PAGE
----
They say our struggles become our greatest strengths. And it’s in his past sales struggles that Ferrara found the key to GoldMine’s success. During his two-year stint as a software salesman with Banyan, Ferrara was often beaten to the punch by the local resellers of a competing company, Novell.
“The Novell resellers used to kick my butt as the enterprise Banyan sales rep because I had to sell at the top level, the enterprise, all the way down to everybody in the company, and that took months if not years,” he says. “Whereas the Novell guys sold into work groups.”
Rather than focusing on the top dogs at well established companies, Ferrara’s competitors got to know the small groups in coffee shops that would one day form successful startups and eventually large corporations.
With their bottom-up approach, Novell representatives were becoming the trusted go-to software salespeople of small workgroups, allowing them to spread more quickly and eventually become the corporate standard in a fraction of the time it took for top-level executives to make decisions.
So when Ferrara wanted to spread the word about GoldMine, he sought out his former competition. He called top Novell sellers and showed them what a difference GoldMine would make in their own businesses.
As they fell in love with the software, the trusted, local reps recommended it to their customers. Ferrara says that this proto-influencer marketing tactic was the secret sauce that allowed them to reach their first $100,000 in sales.
But as the business grew, so did the needs of the GoldMine customers. While Ferrara’s company initially targeted solopreneurs and small teams, they were rapidly being asked to cater to the needs of organizations with as many as 5,500 people. They needed a more scalable model.
So, when Microsoft approached Ferrara with a deal, he knew it would be mutually beneficial.
“They said, ‘Well, we just built NT Server, SQL Server and Exchange Server, and we want an independent software vendor to help us drive adoption because nobody’s going to buy SQL Server without a business application that calls for it and makes it sticky,’” he says.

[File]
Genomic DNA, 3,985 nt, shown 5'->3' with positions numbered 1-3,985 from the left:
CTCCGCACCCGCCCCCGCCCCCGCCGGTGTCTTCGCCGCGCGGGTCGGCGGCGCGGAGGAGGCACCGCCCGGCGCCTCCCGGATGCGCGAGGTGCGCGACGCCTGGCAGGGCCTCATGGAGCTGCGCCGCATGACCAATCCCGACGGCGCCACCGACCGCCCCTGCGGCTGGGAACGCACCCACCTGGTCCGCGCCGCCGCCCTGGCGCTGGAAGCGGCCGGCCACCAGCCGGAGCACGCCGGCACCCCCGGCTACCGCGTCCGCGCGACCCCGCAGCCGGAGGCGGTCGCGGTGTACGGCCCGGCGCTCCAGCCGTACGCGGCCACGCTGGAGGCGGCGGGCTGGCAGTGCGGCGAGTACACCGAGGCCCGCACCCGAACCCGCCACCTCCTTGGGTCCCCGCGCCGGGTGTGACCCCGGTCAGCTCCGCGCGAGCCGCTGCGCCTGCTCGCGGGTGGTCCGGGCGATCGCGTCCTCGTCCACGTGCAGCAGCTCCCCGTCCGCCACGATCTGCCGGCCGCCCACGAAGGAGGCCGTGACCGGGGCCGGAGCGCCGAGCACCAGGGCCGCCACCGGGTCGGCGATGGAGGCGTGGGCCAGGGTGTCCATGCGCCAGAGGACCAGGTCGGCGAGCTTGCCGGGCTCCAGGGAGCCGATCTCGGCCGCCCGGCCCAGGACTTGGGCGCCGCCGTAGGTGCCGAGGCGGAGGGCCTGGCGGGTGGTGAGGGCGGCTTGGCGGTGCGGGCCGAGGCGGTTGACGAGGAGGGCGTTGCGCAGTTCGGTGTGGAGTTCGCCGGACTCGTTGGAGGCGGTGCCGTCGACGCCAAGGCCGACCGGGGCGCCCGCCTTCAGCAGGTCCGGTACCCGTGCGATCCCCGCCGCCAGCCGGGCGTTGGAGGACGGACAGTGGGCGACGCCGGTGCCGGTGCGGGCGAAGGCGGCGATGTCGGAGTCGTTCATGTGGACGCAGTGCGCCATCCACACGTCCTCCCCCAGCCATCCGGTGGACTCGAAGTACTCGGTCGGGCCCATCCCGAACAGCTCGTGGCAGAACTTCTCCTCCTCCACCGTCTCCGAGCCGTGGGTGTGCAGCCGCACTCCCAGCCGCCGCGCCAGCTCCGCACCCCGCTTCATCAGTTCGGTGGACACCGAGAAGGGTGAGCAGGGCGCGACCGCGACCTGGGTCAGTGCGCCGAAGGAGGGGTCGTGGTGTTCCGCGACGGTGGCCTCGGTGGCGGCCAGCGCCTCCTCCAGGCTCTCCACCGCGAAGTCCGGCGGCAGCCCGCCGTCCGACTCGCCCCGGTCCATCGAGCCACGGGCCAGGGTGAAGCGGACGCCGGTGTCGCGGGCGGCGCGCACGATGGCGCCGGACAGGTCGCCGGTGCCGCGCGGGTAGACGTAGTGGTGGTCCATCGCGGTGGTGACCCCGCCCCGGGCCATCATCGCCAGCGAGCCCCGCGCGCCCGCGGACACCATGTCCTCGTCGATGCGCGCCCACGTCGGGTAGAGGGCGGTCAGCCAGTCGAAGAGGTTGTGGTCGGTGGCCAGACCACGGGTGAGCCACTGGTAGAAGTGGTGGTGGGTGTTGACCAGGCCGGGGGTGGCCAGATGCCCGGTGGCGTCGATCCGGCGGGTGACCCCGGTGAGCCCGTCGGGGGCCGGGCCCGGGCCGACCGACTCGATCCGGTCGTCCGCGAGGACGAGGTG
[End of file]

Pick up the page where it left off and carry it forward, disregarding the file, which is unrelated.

As Microsoft created new servers, the company needed to find a way to sell them to business owners who were reluctant to leave the comfortable. By partnering with up and coming business applications that would run only using their newest servers, they drove sales of both products.
Ferrara decided to create a new version of GoldMine that supported the needs of larger corporations by relying on the tools provided by the Microsoft servers. In turn, Microsoft pushed GoldMine to its customers.
“We became corporate standard at 50 of the Fortune 500 companies, and that’s what propelled us to $100 million a year in revenue,” Ferrara says.
But as he stood on the mountaintop of success and looked down at what he had built, he began to question whether he wanted to keep climbing or if it might be time to take another path.
The life of an entrepreneur can be tough. Building a company, particularly a large one, requires high levels of dedication, brainpower, and time.
“Ten years of scaling a company to $100 million in revenue took everything I had,” Ferrara says, “and it cost me time and moments with everyone around me.”
He started searching for his exit.
It was 2000, the stock market was soaring, and Ferrara suspected it wouldn’t last, so when he was offered $125 million in cash to sell GoldMine, he took the deal.